However, as important as values are, by themselves they can be seen as abstract and difficult to grasp. To overcome this, values are made tangible through examples of behaviours that demonstrate the values in action. Along with the GNC, the values and their associated behaviours are shared far and wide across your organisation to assist transparency and accountability for all. (Access my GNC, values and behaviours here) 


Setting clear goals to achieve the GNC is the next step. Regardless of whether your GNC is tangible or intangible, it must be broken down into its component parts with goals attached to each. If values are the compass, then short-, mid- and long-term goals create the map you will use to navigate to realise your mission. 


…mastering self-leadership is not just a crucial step before leading others, but whilst ever leading others 


A distinctive feature of the Awaken-Connect-Lead model lies in its approach to prioritisation. In the initial cycle, the emphasis is on self, then the next cycle has a focus on others, and ultimately the organisation or mission. However, the model challenges the conventional view of selflessness. I proffer that we must maintain a focus on selfishness beyond the early stages of leadership development and throughout the period of leading others. Indeed, mastering self-leadership is not just a crucial step before leading others but whilst ever leading others. 

This approach is the same as the progression I experienced flying in the Army. Initial pilot training focused on mastering basic individual skills; akin to leading oneself. Progressing from co-pilot to aircraft captain for simple missions, then more complex missions introduced additional responsibilities and skills both individually and within very small teams. Additionally, flying in formations symbolizes collaboration, a shift towards working with and leading larger and more diverse groups, and eventually, becoming an air mission commander of multiple different aircraft types from different nations signifies the culmination of leadership expertise.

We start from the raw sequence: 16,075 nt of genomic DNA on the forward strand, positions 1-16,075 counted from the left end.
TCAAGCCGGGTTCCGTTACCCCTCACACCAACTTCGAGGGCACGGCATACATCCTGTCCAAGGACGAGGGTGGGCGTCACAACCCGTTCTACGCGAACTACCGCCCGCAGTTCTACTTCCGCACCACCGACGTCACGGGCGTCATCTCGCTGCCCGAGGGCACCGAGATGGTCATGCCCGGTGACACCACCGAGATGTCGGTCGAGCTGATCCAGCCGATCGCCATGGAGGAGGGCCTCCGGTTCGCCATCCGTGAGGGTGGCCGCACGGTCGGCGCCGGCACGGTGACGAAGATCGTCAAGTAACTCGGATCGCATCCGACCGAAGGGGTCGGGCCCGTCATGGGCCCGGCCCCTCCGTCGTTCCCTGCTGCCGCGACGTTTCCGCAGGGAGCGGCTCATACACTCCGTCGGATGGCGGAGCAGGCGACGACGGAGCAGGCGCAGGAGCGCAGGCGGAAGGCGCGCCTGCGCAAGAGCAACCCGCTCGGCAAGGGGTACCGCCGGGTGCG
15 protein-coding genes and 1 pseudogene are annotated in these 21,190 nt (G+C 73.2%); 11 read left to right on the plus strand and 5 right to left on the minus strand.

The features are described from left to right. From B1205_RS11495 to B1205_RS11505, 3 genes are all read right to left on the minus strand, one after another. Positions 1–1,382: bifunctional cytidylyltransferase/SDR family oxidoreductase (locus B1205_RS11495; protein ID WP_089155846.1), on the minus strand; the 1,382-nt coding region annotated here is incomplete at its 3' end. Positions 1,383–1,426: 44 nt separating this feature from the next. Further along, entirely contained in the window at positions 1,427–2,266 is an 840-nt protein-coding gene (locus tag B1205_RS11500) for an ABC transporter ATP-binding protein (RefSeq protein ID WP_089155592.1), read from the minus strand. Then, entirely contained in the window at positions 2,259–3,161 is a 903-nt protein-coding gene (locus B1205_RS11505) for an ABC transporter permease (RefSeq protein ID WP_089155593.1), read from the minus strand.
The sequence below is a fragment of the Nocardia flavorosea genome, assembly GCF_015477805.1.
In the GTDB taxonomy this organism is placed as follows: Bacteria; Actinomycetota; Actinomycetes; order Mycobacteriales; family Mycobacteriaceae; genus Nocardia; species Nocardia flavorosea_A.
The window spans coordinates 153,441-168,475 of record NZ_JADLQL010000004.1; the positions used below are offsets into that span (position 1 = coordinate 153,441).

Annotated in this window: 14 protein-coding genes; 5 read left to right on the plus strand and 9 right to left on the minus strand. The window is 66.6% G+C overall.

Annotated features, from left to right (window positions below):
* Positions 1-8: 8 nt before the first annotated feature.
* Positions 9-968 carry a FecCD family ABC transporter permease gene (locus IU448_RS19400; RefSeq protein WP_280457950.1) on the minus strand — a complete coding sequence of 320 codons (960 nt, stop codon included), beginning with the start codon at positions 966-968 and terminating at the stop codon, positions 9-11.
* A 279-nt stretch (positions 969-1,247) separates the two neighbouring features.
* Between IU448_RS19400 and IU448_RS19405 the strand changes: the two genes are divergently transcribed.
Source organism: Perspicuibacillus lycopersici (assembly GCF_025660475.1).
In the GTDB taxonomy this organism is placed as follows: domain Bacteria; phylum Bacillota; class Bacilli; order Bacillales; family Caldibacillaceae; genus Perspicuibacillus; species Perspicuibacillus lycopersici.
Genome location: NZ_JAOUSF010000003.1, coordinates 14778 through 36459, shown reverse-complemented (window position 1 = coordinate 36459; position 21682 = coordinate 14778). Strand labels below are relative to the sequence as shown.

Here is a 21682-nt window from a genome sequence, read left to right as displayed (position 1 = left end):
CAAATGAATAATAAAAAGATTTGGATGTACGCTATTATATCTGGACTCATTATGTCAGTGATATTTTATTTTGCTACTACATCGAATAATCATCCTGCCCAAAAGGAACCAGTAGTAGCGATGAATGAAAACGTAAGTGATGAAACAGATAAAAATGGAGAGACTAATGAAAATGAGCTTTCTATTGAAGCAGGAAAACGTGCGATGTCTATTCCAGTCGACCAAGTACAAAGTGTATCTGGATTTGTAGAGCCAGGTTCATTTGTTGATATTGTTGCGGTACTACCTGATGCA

Importantly though, the basic individual pilot skills and knowledge are not lost as you progress to higher levels of responsibility. They remain implicit in achieving each higher level, and demand to be continually practiced, reviewed and refined to ensure individual piloting proficiency.  


The same is true of self-leadership.


…just like flying skills, self-leadership also demands to be continually practiced, reviewed and refined to ensure proficiency and wellbeing 


As you focus your efforts on achieving the mission and leading others, you cannot lose sight of leading yourself. Leading yourself with proper physical and psychological selfcare is implicit when demonstrating leadership to others. No matter the challenges presented, just like flying skills, self-leadership also demands to be continually practiced, reviewed and refined to ensure proficiency and wellbeing. 


Would you like to see my Great and Noble Cause, values and behaviours as well as a worksheet to develop your own? Click the button below.